Consider These 8 Options if Money is Tight in the New Year

If you are going into 2021 on financially shaky ground, you don’t need anyone telling you to shore up your emergency fund. Like many, you may have had to tap into it in the past year, and you might well be running on fumes.

You need practical, actionable advice that you can take, even if you don’t have the cash for a bankruptcy attorney — yes, even going broke costs a pretty penny. Please consider the following eight options if money is tight in the new year.

1. Deferring Student Loans

Despite well-meaning platitudes by some politicians, don’t look to the government for student loan relief anytime soon — at least, without asking for it. While few circumstances qualify for loan forgiveness, you can get a temporary reprieve from overwhelming monthly payments.

You can defer your student loans for many reasons — including short-term economic hardship. If you are among the long-term unemployed, you might consider forbearance. The primary difference is that no interest will accrue in deferment, while the latter option keeps it accumulating.

2. Mortgage Forbearance

If you own your home, count that among your blessings — you have many more options than tenants facing the end of eviction moratoriums thousands in debt. If you lost your job and haven’t found another, consider a mortgage forbearance to stop payments temporarily.

Much like a student loan forbearance, your interest continues to accrue — but at least you get a tax deduction for your pain. Depending on your lender, you’ll either have to pay everything back in one lump sum or tack more payments to the end of your mortgage period. Fortunately, forbearance won’t affect your credit score — it’s a far better temporary measure than not paying and risking foreclosure.

3. Early Withdrawal

Few people like to do it because of the tax penalty, but you can consider taking an early withdrawal to cover emergency expenses if you have a retirement account. While it stings to pay that 10% ding come April 15, it pales in comparison to the hardships that evictions can create. You might struggle to find another suitable rental with a record.

Please remember that you have 60 days to reinvest the money in another qualified account to avoid the penalty. This measure might make an excellent stop-gap if you lost work, have a new job starting in 2021, but just need a little extra to get through the holidays.

4. Investigating Consolidation

Another way to save yourself considerable money is by consolidating your debt. You have several options for doing so. If you make multiple student loan payments monthly, talk to each lender about options they have available.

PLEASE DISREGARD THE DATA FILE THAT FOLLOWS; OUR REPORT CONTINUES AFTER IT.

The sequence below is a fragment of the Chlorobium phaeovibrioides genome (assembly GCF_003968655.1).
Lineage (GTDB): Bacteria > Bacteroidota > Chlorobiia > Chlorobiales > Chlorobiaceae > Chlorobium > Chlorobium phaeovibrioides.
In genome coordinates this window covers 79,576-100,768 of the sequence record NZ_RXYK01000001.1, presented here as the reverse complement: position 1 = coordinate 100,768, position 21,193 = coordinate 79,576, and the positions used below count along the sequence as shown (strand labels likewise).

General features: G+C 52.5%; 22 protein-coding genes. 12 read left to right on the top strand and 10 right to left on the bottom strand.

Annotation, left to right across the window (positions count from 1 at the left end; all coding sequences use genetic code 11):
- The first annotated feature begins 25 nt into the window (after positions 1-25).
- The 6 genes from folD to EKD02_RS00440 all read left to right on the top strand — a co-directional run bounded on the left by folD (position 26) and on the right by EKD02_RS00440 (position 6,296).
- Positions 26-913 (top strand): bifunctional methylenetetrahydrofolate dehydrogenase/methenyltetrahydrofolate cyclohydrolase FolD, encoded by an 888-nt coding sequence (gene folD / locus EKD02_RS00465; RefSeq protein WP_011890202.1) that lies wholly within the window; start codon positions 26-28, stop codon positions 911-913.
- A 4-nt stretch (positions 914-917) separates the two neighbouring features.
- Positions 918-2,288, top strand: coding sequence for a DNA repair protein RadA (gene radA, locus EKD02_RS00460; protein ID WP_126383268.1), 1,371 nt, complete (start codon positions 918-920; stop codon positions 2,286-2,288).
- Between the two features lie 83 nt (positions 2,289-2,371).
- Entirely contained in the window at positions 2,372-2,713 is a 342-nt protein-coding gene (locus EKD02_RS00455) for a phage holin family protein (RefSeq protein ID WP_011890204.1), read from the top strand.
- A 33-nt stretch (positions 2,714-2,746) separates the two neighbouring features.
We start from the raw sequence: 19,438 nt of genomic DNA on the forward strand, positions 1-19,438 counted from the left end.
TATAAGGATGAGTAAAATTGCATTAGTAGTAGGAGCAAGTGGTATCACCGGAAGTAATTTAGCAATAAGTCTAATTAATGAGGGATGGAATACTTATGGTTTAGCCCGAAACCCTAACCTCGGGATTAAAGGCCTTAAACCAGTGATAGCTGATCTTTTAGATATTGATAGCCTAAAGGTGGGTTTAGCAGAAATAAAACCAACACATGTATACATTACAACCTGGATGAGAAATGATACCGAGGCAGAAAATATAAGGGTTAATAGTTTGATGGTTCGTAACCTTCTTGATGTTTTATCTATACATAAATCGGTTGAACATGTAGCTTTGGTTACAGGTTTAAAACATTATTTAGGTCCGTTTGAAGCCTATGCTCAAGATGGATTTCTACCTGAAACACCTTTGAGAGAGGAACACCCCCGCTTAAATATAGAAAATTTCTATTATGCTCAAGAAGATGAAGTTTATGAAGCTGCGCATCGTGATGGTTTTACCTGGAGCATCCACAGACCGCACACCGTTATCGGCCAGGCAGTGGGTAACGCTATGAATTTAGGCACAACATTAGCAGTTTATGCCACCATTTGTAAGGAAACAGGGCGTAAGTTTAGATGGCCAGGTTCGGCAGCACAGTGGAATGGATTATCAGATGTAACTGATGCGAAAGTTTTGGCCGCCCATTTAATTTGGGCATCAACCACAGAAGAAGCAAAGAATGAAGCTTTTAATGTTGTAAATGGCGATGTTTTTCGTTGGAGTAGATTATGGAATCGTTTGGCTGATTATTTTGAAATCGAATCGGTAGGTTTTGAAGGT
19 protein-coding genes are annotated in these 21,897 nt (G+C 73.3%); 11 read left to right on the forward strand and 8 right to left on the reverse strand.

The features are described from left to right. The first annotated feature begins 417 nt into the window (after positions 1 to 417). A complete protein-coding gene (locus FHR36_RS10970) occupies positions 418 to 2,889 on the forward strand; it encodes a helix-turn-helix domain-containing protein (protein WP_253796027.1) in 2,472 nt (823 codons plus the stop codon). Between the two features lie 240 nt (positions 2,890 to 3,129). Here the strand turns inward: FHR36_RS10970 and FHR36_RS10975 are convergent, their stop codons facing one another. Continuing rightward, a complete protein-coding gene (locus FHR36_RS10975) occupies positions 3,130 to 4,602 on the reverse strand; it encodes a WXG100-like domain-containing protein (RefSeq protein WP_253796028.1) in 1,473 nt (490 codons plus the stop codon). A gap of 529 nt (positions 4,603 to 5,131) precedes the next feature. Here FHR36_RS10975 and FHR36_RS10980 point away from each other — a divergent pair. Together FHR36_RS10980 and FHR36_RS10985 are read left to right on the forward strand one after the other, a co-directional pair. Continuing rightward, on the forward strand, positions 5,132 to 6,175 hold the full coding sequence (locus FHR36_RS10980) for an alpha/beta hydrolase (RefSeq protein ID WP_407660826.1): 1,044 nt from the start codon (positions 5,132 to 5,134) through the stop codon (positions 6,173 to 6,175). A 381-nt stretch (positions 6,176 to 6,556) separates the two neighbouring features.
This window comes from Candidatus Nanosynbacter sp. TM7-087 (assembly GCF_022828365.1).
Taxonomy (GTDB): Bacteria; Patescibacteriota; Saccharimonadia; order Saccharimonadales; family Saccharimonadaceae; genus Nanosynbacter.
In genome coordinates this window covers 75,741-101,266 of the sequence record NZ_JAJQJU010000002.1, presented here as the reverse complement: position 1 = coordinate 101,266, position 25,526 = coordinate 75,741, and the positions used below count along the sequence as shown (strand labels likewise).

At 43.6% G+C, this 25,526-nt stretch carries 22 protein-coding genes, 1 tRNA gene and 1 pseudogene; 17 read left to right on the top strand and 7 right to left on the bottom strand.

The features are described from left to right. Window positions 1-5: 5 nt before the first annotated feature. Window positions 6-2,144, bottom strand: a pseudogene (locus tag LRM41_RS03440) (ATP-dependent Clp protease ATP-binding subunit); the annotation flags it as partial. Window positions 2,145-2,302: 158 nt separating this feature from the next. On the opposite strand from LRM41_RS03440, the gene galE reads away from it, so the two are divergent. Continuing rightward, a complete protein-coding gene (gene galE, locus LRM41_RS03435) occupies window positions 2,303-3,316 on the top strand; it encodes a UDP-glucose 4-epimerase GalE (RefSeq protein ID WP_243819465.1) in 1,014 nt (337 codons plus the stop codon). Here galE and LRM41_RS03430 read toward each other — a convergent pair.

You might also consolidate credit card debt with a personal loan. Please be advised that some programs offer teaser rates — if you can’t repay the loan in a short time, your monthly payment could dramatically increase. Plus, if you go back to using credit when times remain tight, you probably paid extra fees for nothing.

5. Talking to Family

Maybe you haven’t spoken to your folks since your dad got heated and tossed the sweet potato pie at the wall five Thanksgivings ago. If you haven’t gotten to the “you are no longer my family” stage yet — and perhaps if you have — why not try to make amends?

Take this step only if you genuinely want to reconcile — making nice solely to get cash could backfire and further damage your already strained relationship. Please emotionally gird yourself before making the ask. Even if you aren’t close, it can still sting when blood relatives turn you down in your time of need.

6. Tackling a Temporary Gig

As much as you might dream of success with a solo business, the time to take risks isn’t when you are flat broke. You might have to take a temporary gig — or four — to make ends meet while you seek suitable employment that pays enough to cover your bills. Now is the time to screw your courage to the sticking point and do what you must to survive.

However, keep your eye on the prize and strategize as much as possible. According to research from MIT, it takes $68,808 in income each year to equal a living wage in America. If you exhaust all your energy running from one low-wage job to another, you won’t have the time or attention to detail left over to score a better gig — save some spark for the hunt.

7. Donating Plasma

If you are healthy, you have one way of making at least a little money each month. Blood donation centers desperately need plasma, and many will pay you.

According to the American Red Cross, you should donate no more than 13 times a year, although the FDA permits more frequent draws. Always take precautions to avoid dehydration and lightheadedness by drinking up and eating a hearty meal before donating, especially if you do so more often.

8. Starting a GoFundMe

Please don’t feel like a failure if you have to resort to a GoFundMe to finance unpaid hospital bills or raise money to pay your rent. The company’s CEO confirms that a third of all fundraisers go to medical expenses, so you aren’t alone in asking for help.

If you choose this route, be aware that you are opening yourself to the whims of the internet. There’s no guarantee that you’ll reach your goal — but you certainly won’t if you never ask.

Please Consider These 8 Options If Money Is Tight in the New Year

If money is tight this year, you have no reason to feel embarrassed. Please consider the eight options above to start 2021 on slightly less shaky financial ground.

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